The official management decision given by a senior organization“The official management decision given by a senior organizational official to authorize operation of an information system and to explicitly accept the risk to organizational operations (including mission, functions, image, or reputation), organizational assets, individuals, other organizations, and the Nation based on the implementation of an agreed-upon set of security controls.”

- NIST SP 800-37 rev 1

March 14, 2014, UPDATE RMF – DoD IT:

DIARMF will be known as Risk Management Framework for DoD IT.

 

diacap diarmf

diacap to diarmf: intro

DIACAP to DIARMF: Intro

diacap diarmf

image of diacap to rmf

DoD Chief Information Officer (formerly Assistant Security Defense), in collaboration with the Department of the Navy CIO, has developed a DoDI 8500.2 to NIST SP 800-53 IA control mapping (2010). More DIACAP Knowledge Service.

DIACAP Knowledge Service

On the DIACAP Knowledge Service goto “C&A Transformation”. This page introduces some of the coming changes from Certification & Accreditation changes to the Risk Management Framework seen in NIST SP 800-37.

DIACAP has “Risk Management Framework Transformation Initiative” underway that provides information on use of NIST SP 800-53, NIST SP 800-37, CNSS Instruction 1253.

The site introduces changes being made to DoDD 8500.01, DoDI 8500.2, DoDI 8510.01 and other documents that will be aligned with NIST 800 and FISMA 2013. They will feature an attempt to keep up with new arising cyberthreats, vulnerabilites and security incidence using real-time, “continuous monitoring” technologies such as HP ArcSight, McAfee ESM, ePO, NSP, Retina, Nessuss and other near real-time active monitoring systems.

diacap to diarmf

road to diarmf

Why DIACAP to DIARMF?

Federal government has gotten more serious about security.  They realize that enterprise level security and process is a continuous and expensive business.  The old certification & accreditation process is not only long and expensive but so slow that it cannot keep up with the constant changes of information technology.

Risk based/cost effective security means creating security systems and policies that focus on “adequate security”.  The Executive Branch Office of Management and Budget (OMB) defines as adequate security, or security commensurate with risk, to include the magnitude of harm resulting from the unauthorized access, use, disclosure, disruption, modification, or destruction of information.  The feds are also attempting to make the process of implementing and evaluating security controls by creating as much paper-less automation as possible.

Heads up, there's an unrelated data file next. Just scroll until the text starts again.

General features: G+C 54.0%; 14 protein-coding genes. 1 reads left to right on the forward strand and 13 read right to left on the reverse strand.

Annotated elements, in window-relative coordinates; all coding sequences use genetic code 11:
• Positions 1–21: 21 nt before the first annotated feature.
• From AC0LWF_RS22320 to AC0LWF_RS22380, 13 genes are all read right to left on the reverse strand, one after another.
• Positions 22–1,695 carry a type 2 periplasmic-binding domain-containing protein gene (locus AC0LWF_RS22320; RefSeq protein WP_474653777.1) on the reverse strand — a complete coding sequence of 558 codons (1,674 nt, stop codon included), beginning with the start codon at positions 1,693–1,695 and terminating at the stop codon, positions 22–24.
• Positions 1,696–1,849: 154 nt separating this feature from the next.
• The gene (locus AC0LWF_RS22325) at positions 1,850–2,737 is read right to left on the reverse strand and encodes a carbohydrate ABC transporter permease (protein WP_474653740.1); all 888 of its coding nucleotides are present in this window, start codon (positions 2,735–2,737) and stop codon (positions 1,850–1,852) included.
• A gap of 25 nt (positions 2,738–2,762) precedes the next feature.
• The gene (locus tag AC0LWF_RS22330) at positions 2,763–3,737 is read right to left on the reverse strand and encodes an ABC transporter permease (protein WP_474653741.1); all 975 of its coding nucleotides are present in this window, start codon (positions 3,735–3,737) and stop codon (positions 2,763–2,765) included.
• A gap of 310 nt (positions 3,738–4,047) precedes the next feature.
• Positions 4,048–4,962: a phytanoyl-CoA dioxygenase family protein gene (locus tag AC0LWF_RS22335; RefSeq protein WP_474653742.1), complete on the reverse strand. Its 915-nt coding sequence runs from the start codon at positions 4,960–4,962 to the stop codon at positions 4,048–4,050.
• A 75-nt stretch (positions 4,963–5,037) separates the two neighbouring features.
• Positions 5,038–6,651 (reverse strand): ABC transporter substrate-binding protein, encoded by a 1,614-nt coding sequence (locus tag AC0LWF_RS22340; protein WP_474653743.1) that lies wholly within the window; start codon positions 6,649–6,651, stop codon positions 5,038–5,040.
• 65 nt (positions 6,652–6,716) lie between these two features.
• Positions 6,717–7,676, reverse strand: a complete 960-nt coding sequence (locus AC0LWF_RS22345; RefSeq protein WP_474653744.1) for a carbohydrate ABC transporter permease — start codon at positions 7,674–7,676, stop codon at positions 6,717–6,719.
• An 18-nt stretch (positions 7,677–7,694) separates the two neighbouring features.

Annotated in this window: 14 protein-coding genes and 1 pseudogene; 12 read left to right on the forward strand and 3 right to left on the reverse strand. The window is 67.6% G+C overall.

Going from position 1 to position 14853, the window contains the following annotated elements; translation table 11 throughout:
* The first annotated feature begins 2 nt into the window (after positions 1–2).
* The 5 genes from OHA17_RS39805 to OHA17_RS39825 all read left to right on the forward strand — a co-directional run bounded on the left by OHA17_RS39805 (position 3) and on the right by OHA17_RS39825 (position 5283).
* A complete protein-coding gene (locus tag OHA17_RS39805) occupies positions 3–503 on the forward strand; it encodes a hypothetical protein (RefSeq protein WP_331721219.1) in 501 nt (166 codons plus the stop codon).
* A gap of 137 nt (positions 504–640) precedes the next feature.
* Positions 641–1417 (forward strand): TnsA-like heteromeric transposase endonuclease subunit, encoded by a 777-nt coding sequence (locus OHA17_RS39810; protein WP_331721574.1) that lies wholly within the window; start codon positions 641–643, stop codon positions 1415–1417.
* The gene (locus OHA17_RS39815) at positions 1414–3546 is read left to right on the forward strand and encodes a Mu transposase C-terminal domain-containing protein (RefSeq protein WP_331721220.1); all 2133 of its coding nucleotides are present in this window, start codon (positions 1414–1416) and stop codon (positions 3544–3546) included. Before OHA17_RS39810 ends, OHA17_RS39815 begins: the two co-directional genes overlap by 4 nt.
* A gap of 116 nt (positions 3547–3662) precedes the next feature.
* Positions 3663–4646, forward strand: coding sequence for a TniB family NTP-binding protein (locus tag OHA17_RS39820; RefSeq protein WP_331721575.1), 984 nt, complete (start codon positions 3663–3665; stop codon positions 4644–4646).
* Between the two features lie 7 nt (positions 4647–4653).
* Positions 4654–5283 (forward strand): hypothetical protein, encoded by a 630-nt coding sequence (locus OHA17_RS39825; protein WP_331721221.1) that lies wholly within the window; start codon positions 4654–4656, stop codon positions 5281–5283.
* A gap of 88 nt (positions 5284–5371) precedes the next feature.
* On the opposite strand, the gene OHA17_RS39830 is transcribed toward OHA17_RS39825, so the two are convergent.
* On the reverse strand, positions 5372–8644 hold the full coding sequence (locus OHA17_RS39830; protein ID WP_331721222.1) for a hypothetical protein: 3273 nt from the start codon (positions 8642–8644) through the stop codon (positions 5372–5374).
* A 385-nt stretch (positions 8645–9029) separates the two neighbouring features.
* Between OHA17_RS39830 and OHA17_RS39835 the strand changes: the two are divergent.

note IMHO: Since technology is changing at a rate of what Ray Kurzweil calls “accelerating returns” I think for governments and organizations stuck in “static policy” based systems there is no way they can ever keep up with information technology without revolutionary shift in thinking.  Google is probably the closest to understanding what is actually happening.  The best any of us can do is observe.

 Source documents for all U.S. Federal information security:

OMB A-130 – Management of Federal Information Resources

FISMA – Federal Information Security Management Act of 2002

Federal Information Security Management Act of 2002 (FISMA, 44 U.S.C. § 3541) enacted as Title III of the E-Government Act of 2002 (Public Law 107-347)

Required for all government agencies  to develop, document, and implement an agency-wide information security program to provide information security for the information and systems that support the operations and assets of the agency Applies to contractors and other sources.

The federal government has created various acts/laws to implement to changes to the C&A process to a more risk management approach and emphasize a risk-based policy for cost-effective security. These acts include (but are not limited to):

  •  Federal Information Security Management Act of 2002 (amended as of 2013 April)
  • The Paperwork Reduction Act of 1995
  • The Information Technology Management Reform Act of 1996 (Clinger-Cohen Act) supported by Office of Management and Budget (OMB) through Circular A-130, Appendix III, Security of Federal Automated Information Resources

 

diacap-to-diarmf-ca-vs-rmf

diacap to diarmf: C&A vs RMF

DIACAP is transitioning from a Certification and Accreditation to a Risk Management Framework.  Most of the new Risk Manager Framework is in the NIST Special Publication 800-37.  The old NIST SP 800-37 was also based on Certification and Accreditation.  After FISMA 2002, it adjusted to a Risk Management Framework in NIST SP 800-37 Rev 1, Guide for Applying the Risk Management Framework to Federal Information Systems.

diacap-to-diarmf-ca-vs-rmf

diacap-to-diarmf-ca-vs-rmf

NIST SP 800-37 to SP 800-37 rev 1 transformed from a Certification and Accreditation (C&A) process into the six-step Risk Management Framework (RMF).  The changes included:

  1. Revised process emphasizes
  2. Building information security capabilities into federal information systems through the application of state-of-the-practice management, operational, and technical security controls
  3. Maintaining awareness of the security state of information systems on an ongoing basis though enhanced monitoring processes
  4. Providing essential information to senior leaders to facilitate decisions regarding the acceptance of risk to organizational operations and assets, individuals, other organizations, and the Nation arising from the operation and use of information systems
diacap-diarmf

diacap to diarmf: FISMA 2013

The Federal Information Security Amendments Act, H.R. 1163, Amends the Federal Information Security Management Act of 2002 (FISMA).

Main Points of FISMA 2002:

  • Cost-effectively reduce information technology security risks